DHA products have long been available on the market and can be regarded as one of the most popular and widely accepted nutritional supplements. DHA is a natural nutrient that has undergone significant research, with application in clinical trials and is widely recognized by medical practitioners. Related long-term and large scale research has been ongoing since the 70's. Research on DHA covers all demographic segments of the population on its benefits including for overall health enhancement and therapeutic effects.
In November 2000, DHA was recognized by the US FDA (Food and Drug Administration) in that the authority allowed manufacturers to make a limited claim relating DHA to heart health. Nutritional supplements may now claim the benefit of "reducing the risks of coronary heart disease". Whilst many researchers felt that the clinical evidence should have allowed for broader claims, it is nevertheless a step in the positive direction.
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What is DHA?
DHA is an essential fatty acid (EFA). Nutritionists always remind us of the importance of diet based omega-3 consumption. DHA is not a fat but a kind of unsaturated fatty acid that is present in fish such as tuna, salmon etc. EFAs cannot be manufactured by the human body so that the only source is from food. The cerebral cortex, retina and breast milk contain relatively higher concentrations of DHA in human body. Since the 70's, scientists have found that Eskimos seldom suffer from cardiovascular diseases due to their diet of a large intake of unsaturated fatty acid from fish.
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Where does DHA come from?
DHA is an important element for building cells and the outer cell membrane. From birth, it is necessary for human body to obtain DHA from food so as to fulfill its needs. Deep-sea fish consume marine algae and smaller fish in the food chain thus accumulating larger amounts of linoleic acid (a precursor to DHA). Human obtains DHA by the intake of fish and other foods that contain DHA. Fat around eye socket of deep-sea fish contain one of the highest concentrations of DHA. Among fish species, fishes with brighter or shimmering skin such as bluefish, sardine, sturgeon, tuna and cod, contain more DHA. Meat and vegetables contain nearly zero percent of DHA. Thus, people who dislike eating fish are recommended to supplement DHA from other sources because inadequate intake of fatty acid is closely related to an increased risk of cardiovascular diseases.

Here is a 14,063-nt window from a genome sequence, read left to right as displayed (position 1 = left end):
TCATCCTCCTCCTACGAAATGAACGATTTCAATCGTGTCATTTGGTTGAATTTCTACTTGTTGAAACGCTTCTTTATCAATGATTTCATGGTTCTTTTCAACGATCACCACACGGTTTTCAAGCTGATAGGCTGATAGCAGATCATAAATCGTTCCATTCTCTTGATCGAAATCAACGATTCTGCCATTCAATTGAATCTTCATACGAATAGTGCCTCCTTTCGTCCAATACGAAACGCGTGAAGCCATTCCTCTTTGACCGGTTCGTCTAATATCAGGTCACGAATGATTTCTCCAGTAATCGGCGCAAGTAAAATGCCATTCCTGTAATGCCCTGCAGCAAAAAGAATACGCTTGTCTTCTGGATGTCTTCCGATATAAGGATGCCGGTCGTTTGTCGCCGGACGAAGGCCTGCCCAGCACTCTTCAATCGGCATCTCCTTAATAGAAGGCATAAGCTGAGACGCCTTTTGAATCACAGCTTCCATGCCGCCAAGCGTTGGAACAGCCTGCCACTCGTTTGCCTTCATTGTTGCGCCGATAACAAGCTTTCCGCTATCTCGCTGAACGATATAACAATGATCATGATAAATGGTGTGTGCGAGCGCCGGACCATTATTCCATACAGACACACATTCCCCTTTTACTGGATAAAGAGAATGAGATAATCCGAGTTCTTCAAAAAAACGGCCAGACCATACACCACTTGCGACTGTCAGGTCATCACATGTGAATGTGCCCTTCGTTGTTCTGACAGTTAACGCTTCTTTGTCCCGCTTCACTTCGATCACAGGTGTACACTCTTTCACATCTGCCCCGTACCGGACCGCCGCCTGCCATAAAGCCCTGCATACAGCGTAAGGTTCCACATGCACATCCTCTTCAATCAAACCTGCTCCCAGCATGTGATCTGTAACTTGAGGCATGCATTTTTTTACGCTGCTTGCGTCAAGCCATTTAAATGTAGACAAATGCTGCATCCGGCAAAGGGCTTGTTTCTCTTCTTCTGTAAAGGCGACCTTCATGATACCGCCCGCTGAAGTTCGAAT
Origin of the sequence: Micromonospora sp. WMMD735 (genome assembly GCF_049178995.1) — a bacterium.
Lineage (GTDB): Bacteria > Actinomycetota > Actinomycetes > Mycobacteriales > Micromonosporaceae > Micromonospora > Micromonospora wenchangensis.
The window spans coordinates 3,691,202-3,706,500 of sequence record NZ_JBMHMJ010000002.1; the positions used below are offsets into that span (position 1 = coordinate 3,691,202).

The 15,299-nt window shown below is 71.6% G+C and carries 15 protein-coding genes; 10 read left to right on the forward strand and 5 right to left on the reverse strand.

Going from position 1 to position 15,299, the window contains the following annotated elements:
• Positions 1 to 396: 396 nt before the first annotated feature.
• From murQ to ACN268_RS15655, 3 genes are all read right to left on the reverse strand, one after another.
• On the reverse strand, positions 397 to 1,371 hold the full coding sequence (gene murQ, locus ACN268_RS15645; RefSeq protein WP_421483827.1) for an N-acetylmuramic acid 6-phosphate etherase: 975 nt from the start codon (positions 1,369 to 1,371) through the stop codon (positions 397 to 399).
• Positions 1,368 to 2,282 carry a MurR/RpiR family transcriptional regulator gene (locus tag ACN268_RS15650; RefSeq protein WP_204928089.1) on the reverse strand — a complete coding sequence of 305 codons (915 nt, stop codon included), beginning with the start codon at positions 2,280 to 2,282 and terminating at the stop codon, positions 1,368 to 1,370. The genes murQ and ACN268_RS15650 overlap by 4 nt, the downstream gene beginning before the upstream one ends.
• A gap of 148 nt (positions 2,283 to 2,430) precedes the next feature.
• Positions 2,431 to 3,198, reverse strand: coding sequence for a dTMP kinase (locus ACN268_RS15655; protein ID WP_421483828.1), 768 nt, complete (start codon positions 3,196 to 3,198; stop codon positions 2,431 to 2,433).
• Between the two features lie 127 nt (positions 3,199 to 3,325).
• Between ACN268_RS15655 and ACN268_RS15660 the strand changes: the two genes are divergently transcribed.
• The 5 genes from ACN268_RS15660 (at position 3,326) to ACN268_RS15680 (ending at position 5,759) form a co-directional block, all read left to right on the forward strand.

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Fat and fatty acid
The July 1995 issue of a monthly magazine Nutrition Review in Italy carries a report about human health and fat released by the Committee on Food and Crops of the World Health Organization (WHO). This report states that fat is a key nutrient intake from food by human body but it only accounts for 15-35% of total energy consumption. For saturated fat (typically fat obtained from animal meat), the intake should not exceed 10%. For improved health, it is vital to obtain various fatty acids by taking fat in an appropriate way. On the other extreme, beauty fads may lead people to select low-fat foods but neglect the importance of taking enough fat to maintain health. Children going through the growth phase are not encouraged to have low-fat food. To get a better understanding of the significance of fat, we have to realize what EFAs (essential fatty acid) are.
EFA is a substance essential for the proper function of major organs and tissues in the human body. It is as crucial as water, vitamins, minerals, amino acids and oxygen. In the event of a deficiency, sufficient supplementation of EFA is essential for our daily needs. EFAs are polyunsaturated fatty acids that can be classes as omega-3, omega-6 and omega-9. Each of these has specific functions and is able to bring fat-soluble toxins deep in the body to skin surface for elimination.
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Functional value of DHA
Of the various health benefits associated with DHA, those related to heart function are the focus of the most attention in the medical community.
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- Enhance heart function: